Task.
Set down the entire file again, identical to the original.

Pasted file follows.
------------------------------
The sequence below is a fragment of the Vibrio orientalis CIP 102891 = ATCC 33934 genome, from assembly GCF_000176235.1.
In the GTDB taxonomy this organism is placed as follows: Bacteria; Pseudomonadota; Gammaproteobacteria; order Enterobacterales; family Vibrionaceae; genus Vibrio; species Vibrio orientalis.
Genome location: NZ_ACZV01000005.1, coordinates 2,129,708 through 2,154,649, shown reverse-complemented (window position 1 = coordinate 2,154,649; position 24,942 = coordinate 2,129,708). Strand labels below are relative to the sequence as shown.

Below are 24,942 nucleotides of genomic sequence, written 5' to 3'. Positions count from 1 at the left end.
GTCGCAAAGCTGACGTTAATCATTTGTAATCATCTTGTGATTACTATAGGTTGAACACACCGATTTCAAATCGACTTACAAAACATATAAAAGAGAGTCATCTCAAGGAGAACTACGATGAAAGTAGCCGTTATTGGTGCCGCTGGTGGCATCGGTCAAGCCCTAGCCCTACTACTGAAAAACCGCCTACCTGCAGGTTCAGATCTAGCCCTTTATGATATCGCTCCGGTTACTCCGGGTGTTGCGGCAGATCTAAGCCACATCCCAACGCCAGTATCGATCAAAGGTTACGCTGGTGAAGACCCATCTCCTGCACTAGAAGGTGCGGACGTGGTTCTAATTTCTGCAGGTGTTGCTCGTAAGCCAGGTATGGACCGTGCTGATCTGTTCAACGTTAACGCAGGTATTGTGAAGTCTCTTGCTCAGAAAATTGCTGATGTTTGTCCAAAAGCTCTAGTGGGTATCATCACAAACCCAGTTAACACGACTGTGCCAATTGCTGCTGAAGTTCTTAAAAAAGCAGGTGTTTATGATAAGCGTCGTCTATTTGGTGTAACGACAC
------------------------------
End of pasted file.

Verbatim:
The sequence below is a fragment of the Vibrio orientalis CIP 102891 = ATCC 33934 genome, from assembly GCF_000176235.1.
In the GTDB taxonomy this organism is placed as follows: Bacteria; Pseudomonadota; Gammaproteobacteria; order Enterobacterales; family Vibrionaceae; genus Vibrio; species Vibrio orientalis.
Genome location: NZ_ACZV01000005.1, coordinates 2,129,708 through 2,154,649, shown reverse-complemented (window position 1 = coordinate 2,154,649; position 24,942 = coordinate 2,129,708). Strand labels below are relative to the sequence as shown.

Below are 24,942 nucleotides of genomic sequence, written 5' to 3'. Positions count from 1 at the left end.
GTCGCAAAGCTGACGTTAATCATTTGTAATCATCTTGTGATTACTATAGGTTGAACACACCGATTTCAAATCGACTTACAAAACATATAAAAGAGAGTCATCTCAAGGAGAACTACGATGAAAGTAGCCGTTATTGGTGCCGCTGGTGGCATCGGTCAAGCCCTAGCCCTACTACTGAAAAACCGCCTACCTGCAGGTTCAGATCTAGCCCTTTATGATATCGCTCCGGTTACTCCGGGTGTTGCGGCAGATCTAAGCCACATCCCAACGCCAGTATCGATCAAAGGTTACGCTGGTGAAGACCCATCTCCTGCACTAGAAGGTGCGGACGTGGTTCTAATTTCTGCAGGTGTTGCTCGTAAGCCAGGTATGGACCGTGCTGATCTGTTCAACGTTAACGCAGGTATTGTGAAGTCTCTTGCTCAGAAAATTGCTGATGTTTGTCCAAAAGCTCTAGTGGGTATCATCACAAACCCAGTTAACACGACTGTGCCAATTGCTGCTGAAGTTCTTAAAAAAGCAGGTGTTTATGATAAGCGTCGTCTATTTGGTGTAACGACAC